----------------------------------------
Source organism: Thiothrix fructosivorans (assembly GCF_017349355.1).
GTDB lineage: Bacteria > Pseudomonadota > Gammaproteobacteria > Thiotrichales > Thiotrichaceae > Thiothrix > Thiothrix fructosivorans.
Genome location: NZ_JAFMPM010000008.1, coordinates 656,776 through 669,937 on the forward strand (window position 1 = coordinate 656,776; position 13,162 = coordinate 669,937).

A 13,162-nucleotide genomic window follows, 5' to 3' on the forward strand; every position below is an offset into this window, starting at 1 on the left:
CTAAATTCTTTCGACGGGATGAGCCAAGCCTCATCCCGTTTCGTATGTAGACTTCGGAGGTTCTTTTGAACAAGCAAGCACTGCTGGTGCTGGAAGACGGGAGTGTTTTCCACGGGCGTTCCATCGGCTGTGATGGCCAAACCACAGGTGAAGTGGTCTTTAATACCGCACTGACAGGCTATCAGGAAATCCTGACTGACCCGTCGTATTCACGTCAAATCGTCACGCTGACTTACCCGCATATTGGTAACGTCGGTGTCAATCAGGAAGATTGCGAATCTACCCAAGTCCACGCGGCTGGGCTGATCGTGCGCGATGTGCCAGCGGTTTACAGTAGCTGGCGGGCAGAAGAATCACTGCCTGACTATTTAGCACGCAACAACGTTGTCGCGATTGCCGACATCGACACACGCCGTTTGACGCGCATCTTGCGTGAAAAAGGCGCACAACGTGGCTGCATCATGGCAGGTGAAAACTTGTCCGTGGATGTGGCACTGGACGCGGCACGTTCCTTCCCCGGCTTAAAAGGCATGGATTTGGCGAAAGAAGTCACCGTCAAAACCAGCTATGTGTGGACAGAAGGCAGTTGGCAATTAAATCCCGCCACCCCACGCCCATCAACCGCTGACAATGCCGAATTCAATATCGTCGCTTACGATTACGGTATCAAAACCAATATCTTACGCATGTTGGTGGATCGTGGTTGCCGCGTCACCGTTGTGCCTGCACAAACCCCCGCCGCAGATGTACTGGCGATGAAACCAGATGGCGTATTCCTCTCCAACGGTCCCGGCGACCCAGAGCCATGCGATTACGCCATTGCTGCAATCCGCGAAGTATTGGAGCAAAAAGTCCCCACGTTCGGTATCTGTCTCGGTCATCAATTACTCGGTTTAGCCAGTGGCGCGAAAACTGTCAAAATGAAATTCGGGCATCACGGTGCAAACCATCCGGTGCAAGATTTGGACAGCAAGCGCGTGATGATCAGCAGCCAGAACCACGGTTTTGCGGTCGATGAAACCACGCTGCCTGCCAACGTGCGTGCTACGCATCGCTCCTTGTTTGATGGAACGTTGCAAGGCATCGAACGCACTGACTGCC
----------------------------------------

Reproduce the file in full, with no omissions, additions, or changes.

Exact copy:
Source organism: Thiothrix fructosivorans (assembly GCF_017349355.1).
GTDB lineage: Bacteria > Pseudomonadota > Gammaproteobacteria > Thiotrichales > Thiotrichaceae > Thiothrix > Thiothrix fructosivorans.
Genome location: NZ_JAFMPM010000008.1, coordinates 656,776 through 669,937 on the forward strand (window position 1 = coordinate 656,776; position 13,162 = coordinate 669,937).

A 13,162-nucleotide genomic window follows, 5' to 3' on the forward strand; every position below is an offset into this window, starting at 1 on the left:
CTAAATTCTTTCGACGGGATGAGCCAAGCCTCATCCCGTTTCGTATGTAGACTTCGGAGGTTCTTTTGAACAAGCAAGCACTGCTGGTGCTGGAAGACGGGAGTGTTTTCCACGGGCGTTCCATCGGCTGTGATGGCCAAACCACAGGTGAAGTGGTCTTTAATACCGCACTGACAGGCTATCAGGAAATCCTGACTGACCCGTCGTATTCACGTCAAATCGTCACGCTGACTTACCCGCATATTGGTAACGTCGGTGTCAATCAGGAAGATTGCGAATCTACCCAAGTCCACGCGGCTGGGCTGATCGTGCGCGATGTGCCAGCGGTTTACAGTAGCTGGCGGGCAGAAGAATCACTGCCTGACTATTTAGCACGCAACAACGTTGTCGCGATTGCCGACATCGACACACGCCGTTTGACGCGCATCTTGCGTGAAAAAGGCGCACAACGTGGCTGCATCATGGCAGGTGAAAACTTGTCCGTGGATGTGGCACTGGACGCGGCACGTTCCTTCCCCGGCTTAAAAGGCATGGATTTGGCGAAAGAAGTCACCGTCAAAACCAGCTATGTGTGGACAGAAGGCAGTTGGCAATTAAATCCCGCCACCCCACGCCCATCAACCGCTGACAATGCCGAATTCAATATCGTCGCTTACGATTACGGTATCAAAACCAATATCTTACGCATGTTGGTGGATCGTGGTTGCCGCGTCACCGTTGTGCCTGCACAAACCCCCGCCGCAGATGTACTGGCGATGAAACCAGATGGCGTATTCCTCTCCAACGGTCCCGGCGACCCAGAGCCATGCGATTACGCCATTGCTGCAATCCGCGAAGTATTGGAGCAAAAAGTCCCCACGTTCGGTATCTGTCTCGGTCATCAATTACTCGGTTTAGCCAGTGGCGCGAAAACTGTCAAAATGAAATTCGGGCATCACGGTGCAAACCATCCGGTGCAAGATTTGGACAGCAAGCGCGTGATGATCAGCAGCCAGAACCACGGTTTTGCGGTCGATGAAACCACGCTGCCTGCCAACGTGCGTGCTACGCATCGCTCCTTGTTTGATGGAACGTTGCAAGGCATCGAACGCACTGACTGCC